More Legal Trouble Brewing In Georgia For Donald Trump Amid Potential New York Indictment

Donald Trump believes that he will be arrested on Tuesday, March 21, posting the prediction on his Truth Social account and calling for protests. A spokesperson for Trump denied they'd heard from the Manhattan District Attorney's office on any specific dates or any specific charges, according to ABC News

The potential arrest surrounds accusations of hush money paid to Stormy Daniels via former Trump lawyer and now key witness for the DA's office, Michael Cohen. Daniels allegedly had an affair with Trump, and she was paid $130,000 to keep quiet about it in the run up to the 2016 presidential election, as reported by The New York Times. Cohen was the one who made the payments to Daniels, and he additionally arranged for payment to Karen McDougal to keep her quiet (McDougal has also said she'd had an affair with Trump).  

By 2018, Cohen ended up pleading guilty to charges including tax evasion and campaign finance violations, and in the same year, Trump denied knowing anything about the Daniels payment. Five years later, a grand jury has now heard evidence about the Daniels payment and Trump's role in potentially illegally covering it up. But for all the drama playing out in New York City, that's not the only place where Trump is facing legal trouble — he's in hot water down in Georgia, too. 

Donald Trump's lawyers want special grand jury report thrown out

A special purpose grand jury was called in Fulton County, Georgia in 2022 to look at evidence of Donald Trump's involvement in election tampering in Georgia during the 2020 election, including calls Trump made to Georgia officials — purportedly to pressure them into altering election results — and a plot to get alternate, Trump-supporting electors to certify the state's vote. And while the special purpose grand jury has wrapped up, Trump's lawyers are trying to get their report tossed. His lawyers filed a motion on March 20, 2023 to "quash the special purpose grand jury report," as well as prevent any evidence from the special grand jury to be used by law enforcement — as in no one could get arrested based on any of it — and for Fulton County District Attorney Fani Willis to be "disqualified from any further involvement in this matter."

A special purpose grand jury can deliberate on evidence and recommend charges in a report. If any indictments are to be made based on the special purpose grand jury report recommendations, the DA's office must first go before a regular grand jury, according to AP News. If Trump's lawyers want the special purpose grand jury report "quashed," it would seem there might be something of concern within it for their client. The report was finalized in January 2023, per ABC News.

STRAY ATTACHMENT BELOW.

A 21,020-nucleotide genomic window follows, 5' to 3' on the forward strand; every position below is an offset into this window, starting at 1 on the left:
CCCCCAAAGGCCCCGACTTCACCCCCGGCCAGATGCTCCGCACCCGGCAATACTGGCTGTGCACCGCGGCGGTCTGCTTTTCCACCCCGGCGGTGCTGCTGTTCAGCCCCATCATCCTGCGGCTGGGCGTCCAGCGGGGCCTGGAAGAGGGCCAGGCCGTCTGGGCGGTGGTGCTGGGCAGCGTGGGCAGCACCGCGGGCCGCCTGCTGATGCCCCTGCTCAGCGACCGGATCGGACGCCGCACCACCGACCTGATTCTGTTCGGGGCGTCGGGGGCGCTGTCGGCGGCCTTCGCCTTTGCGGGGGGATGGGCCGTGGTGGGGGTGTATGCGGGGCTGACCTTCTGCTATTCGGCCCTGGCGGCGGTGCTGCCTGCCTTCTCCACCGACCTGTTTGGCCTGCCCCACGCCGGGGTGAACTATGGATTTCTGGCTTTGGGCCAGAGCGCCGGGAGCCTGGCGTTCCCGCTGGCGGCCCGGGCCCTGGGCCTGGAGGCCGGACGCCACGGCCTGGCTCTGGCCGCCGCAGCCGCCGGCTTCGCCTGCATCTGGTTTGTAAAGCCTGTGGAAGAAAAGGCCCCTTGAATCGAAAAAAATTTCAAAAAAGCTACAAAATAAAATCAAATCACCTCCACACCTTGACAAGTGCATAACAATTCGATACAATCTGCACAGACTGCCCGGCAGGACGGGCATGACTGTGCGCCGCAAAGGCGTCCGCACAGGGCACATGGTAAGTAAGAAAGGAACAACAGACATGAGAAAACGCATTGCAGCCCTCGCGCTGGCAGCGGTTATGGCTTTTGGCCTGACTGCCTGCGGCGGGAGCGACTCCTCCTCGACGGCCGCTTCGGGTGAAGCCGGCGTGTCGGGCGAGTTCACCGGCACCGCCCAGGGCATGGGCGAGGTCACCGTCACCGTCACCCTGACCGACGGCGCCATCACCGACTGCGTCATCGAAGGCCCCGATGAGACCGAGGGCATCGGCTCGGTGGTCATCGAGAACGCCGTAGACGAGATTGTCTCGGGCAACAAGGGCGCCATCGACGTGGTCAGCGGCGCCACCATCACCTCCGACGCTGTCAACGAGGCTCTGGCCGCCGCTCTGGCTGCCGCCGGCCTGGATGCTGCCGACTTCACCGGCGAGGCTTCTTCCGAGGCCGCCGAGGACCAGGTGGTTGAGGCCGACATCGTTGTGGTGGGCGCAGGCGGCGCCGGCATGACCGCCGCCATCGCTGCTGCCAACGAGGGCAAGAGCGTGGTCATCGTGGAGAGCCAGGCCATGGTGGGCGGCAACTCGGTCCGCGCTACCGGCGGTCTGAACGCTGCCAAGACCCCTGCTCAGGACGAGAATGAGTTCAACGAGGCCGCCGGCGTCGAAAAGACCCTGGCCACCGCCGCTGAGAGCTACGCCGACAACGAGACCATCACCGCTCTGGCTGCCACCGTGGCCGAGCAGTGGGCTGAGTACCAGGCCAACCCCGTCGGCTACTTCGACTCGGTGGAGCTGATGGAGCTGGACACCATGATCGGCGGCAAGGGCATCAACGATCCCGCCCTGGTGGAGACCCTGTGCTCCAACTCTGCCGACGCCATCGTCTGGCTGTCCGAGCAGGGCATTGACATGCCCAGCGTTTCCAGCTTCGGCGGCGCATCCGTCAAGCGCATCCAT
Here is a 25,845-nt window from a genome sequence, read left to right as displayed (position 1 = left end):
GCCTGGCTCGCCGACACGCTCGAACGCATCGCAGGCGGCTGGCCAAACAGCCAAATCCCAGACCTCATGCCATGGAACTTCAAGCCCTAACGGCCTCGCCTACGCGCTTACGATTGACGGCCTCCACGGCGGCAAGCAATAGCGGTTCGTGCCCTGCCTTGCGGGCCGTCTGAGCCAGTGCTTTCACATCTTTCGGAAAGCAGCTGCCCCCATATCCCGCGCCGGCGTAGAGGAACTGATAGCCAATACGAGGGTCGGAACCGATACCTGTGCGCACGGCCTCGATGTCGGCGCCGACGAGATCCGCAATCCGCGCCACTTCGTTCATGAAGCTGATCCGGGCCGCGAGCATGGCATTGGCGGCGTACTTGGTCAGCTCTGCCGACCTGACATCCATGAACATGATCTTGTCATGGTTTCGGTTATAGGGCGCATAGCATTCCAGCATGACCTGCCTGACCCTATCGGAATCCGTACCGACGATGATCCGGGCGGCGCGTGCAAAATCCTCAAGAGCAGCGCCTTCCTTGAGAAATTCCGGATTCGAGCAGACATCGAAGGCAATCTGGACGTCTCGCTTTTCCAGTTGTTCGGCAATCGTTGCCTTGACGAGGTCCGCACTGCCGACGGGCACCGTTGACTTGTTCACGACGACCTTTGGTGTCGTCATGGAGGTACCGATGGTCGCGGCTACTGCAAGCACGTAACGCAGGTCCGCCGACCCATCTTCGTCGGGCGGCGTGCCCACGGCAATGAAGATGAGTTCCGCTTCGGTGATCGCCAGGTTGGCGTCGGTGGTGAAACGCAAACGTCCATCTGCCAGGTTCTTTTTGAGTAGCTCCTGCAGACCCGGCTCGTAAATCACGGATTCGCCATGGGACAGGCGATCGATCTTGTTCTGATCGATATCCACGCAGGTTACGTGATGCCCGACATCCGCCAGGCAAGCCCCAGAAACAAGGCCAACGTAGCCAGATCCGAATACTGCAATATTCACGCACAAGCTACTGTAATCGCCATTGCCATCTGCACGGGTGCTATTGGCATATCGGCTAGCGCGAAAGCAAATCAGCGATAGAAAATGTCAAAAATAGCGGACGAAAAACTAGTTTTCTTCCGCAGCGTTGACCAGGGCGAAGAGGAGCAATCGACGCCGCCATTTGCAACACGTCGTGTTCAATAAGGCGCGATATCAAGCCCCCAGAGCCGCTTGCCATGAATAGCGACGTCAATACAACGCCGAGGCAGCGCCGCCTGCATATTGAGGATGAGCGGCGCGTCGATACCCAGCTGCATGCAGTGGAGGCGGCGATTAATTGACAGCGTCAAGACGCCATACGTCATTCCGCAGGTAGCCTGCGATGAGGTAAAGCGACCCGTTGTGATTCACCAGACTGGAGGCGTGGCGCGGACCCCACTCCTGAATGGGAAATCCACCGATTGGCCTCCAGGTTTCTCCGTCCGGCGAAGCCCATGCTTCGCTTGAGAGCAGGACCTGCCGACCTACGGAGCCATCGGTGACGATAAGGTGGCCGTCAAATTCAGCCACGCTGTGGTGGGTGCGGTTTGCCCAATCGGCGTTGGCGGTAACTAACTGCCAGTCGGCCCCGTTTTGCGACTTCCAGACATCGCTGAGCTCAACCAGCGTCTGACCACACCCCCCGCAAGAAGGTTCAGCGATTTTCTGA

Trump's lawyers took issue with the District Attorney and judge overseeing the special grand jury

Part of the argument in the 483-page filing by Donald Trump's lawyers to toss the special purpose grand jury report centers around the media appearances by the special purpose grand jury foreperson, Emily Kohrs, in which she talked about the experience, saying that her comments would "taint any future grand jury pool." Judge Robert C. McBurney told ABC News that the jurors weren't allowed to talk about their deliberations, but that they "can talk about witness testimony, [...] about things that the assistant district attorneys told you, [and] about the final report because that is the product of your deliberations, but it's not your deliberations." In an interview with CNN, Kohrs didn't say whether they recommended charges against Trump, and that people "wouldn't be surprised" about those who the report lists as recommended for indictment.

Interviews by District Attorney Fanni Willis were a sticking point for Trump's lawyers as well, as "her social media activity [which] creates the appearance of impropriety compounding the necessity for disqualification." They don't seem to be fans of Judge McBurney either, saying he "made inappropriate and prejudicial comments relating to the conduct under investigation as well as potential witnesses invocation of the Fifth Amendment," and that "he improperly applied the law."

Parts of the special grand jury report have already been made public

In a February 16, 2023 order, parts of the special purpose grand jury report into whether or not Donald Trump and/or his allies tampered in the 2020 general election were made public. Over the course of about eight months, they heard from 75 witnesses, including Rudy Giuliani, former White House Chief of Staff Mark Meadows, former national security advisor Michael Flynn, Georgia Secretary of State Brad Raffensperger, and Senator Lindsey Graham, per Newsweek. In the parts of the report that were made public, it confirmed the jury unanimously found "no widespread fraud" in the 2020 Georgia general election.

The report also recommended the publication of the report and noted that "a majority of the Grand Jury believes that perjury may have been committed by one or more witnesses testifying before it. The Grand Jury recommends that the District Attorney seek appropriate indictments for such crimes where the evidence is compelling." The specific recommendations in regards to Trump, such as they might be, have not been made public. According to CNN, there's potential for Trump to be charged with "racketeering and conspiracy" in Georgia.